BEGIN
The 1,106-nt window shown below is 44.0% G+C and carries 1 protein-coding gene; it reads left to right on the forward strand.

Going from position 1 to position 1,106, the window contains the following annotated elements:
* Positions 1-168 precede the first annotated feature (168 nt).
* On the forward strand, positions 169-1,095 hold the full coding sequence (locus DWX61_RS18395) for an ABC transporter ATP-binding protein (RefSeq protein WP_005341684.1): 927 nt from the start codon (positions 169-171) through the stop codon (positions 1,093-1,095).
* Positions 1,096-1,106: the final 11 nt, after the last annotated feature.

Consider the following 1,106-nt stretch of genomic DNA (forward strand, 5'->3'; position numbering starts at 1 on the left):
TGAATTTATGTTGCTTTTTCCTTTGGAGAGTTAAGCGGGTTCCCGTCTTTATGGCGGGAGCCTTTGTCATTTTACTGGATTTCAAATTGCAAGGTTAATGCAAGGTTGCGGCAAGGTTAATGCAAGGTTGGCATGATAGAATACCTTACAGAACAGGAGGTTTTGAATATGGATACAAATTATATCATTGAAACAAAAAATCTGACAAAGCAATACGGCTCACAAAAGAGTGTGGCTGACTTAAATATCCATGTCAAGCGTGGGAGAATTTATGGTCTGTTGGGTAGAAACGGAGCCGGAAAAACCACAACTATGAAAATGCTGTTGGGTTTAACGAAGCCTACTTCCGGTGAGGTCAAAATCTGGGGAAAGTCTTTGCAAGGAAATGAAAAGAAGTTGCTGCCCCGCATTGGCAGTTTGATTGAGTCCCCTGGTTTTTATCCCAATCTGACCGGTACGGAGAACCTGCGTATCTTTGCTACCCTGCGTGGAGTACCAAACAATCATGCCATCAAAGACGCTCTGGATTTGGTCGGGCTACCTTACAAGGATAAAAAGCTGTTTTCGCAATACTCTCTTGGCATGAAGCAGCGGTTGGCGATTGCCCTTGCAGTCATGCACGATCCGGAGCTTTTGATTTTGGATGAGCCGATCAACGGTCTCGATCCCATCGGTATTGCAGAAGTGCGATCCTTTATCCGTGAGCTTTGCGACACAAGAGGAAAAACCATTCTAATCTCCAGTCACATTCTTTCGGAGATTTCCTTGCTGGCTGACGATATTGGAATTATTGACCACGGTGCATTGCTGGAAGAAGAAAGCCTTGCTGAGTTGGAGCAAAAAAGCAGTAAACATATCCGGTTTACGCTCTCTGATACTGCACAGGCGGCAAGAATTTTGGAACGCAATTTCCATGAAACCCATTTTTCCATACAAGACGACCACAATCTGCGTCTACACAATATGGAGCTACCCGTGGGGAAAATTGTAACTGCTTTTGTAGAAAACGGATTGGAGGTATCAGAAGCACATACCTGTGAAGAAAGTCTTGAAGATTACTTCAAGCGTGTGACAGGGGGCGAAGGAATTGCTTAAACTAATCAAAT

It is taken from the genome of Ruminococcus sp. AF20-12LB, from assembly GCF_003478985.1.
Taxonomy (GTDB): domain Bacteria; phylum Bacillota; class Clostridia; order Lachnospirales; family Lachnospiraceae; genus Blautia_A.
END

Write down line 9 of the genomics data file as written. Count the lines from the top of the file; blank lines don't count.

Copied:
Taxonomy (GTDB): domain Bacteria; phylum Bacillota; class Clostridia; order Lachnospirales; family Lachnospiraceae; genus Blautia_A.